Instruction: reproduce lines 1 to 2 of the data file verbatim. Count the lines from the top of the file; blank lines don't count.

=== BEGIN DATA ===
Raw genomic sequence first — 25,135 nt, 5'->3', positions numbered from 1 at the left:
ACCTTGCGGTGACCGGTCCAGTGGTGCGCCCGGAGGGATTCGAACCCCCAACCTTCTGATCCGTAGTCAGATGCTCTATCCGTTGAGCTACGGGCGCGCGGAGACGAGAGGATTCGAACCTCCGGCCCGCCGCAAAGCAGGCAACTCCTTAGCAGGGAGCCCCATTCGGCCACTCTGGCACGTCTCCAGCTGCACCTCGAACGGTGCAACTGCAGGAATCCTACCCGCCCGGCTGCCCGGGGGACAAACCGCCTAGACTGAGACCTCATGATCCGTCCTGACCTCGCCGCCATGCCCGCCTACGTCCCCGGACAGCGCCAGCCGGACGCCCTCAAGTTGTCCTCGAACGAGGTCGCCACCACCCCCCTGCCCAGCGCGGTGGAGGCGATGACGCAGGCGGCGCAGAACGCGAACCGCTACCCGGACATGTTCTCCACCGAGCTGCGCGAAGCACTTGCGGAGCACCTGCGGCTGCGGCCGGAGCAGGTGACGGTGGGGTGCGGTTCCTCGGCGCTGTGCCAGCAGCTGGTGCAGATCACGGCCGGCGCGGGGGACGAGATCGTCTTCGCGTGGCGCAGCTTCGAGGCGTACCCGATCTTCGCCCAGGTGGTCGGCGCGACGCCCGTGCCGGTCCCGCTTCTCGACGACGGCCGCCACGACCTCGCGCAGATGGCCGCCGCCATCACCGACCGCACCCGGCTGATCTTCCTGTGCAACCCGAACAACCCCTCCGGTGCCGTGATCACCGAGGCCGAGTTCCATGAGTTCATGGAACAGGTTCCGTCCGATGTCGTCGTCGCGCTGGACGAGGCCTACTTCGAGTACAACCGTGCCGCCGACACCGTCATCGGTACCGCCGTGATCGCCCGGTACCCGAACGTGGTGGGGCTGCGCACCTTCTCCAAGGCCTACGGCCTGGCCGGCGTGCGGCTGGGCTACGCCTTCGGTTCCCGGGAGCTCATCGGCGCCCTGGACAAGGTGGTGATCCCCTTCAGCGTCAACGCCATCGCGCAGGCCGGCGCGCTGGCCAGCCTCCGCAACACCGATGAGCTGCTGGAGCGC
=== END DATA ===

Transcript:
Raw genomic sequence first — 25,135 nt, 5'->3', positions numbered from 1 at the left:
ACCTTGCGGTGACCGGTCCAGTGGTGCGCCCGGAGGGATTCGAACCCCCAACCTTCTGATCCGTAGTCAGATGCTCTATCCGTTGAGCTACGGGCGCGCGGAGACGAGAGGATTCGAACCTCCGGCCCGCCGCAAAGCAGGCAACTCCTTAGCAGGGAGCCCCATTCGGCCACTCTGGCACGTCTCCAGCTGCACCTCGAACGGTGCAACTGCAGGAATCCTACCCGCCCGGCTGCCCGGGGGACAAACCGCCTAGACTGAGACCTCATGATCCGTCCTGACCTCGCCGCCATGCCCGCCTACGTCCCCGGACAGCGCCAGCCGGACGCCCTCAAGTTGTCCTCGAACGAGGTCGCCACCACCCCCCTGCCCAGCGCGGTGGAGGCGATGACGCAGGCGGCGCAGAACGCGAACCGCTACCCGGACATGTTCTCCACCGAGCTGCGCGAAGCACTTGCGGAGCACCTGCGGCTGCGGCCGGAGCAGGTGACGGTGGGGTGCGGTTCCTCGGCGCTGTGCCAGCAGCTGGTGCAGATCACGGCCGGCGCGGGGGACGAGATCGTCTTCGCGTGGCGCAGCTTCGAGGCGTACCCGATCTTCGCCCAGGTGGTCGGCGCGACGCCCGTGCCGGTCCCGCTTCTCGACGACGGCCGCCACGACCTCGCGCAGATGGCCGCCGCCATCACCGACCGCACCCGGCTGATCTTCCTGTGCAACCCGAACAACCCCTCCGGTGCCGTGATCACCGAGGCCGAGTTCCATGAGTTCATGGAACAGGTTCCGTCCGATGTCGTCGTCGCGCTGGACGAGGCCTACTTCGAGTACAACCGTGCCGCCGACACCGTCATCGGTACCGCCGTGATCGCCCGGTACCCGAACGTGGTGGGGCTGCGCACCTTCTCCAAGGCCTACGGCCTGGCCGGCGTGCGGCTGGGCTACGCCTTCGGTTCCCGGGAGCTCATCGGCGCCCTGGACAAGGTGGTGATCCCCTTCAGCGTCAACGCCATCGCGCAGGCCGGCGCGCTGGCCAGCCTCCGCAACACCGATGAGCTGCTGGAGCGC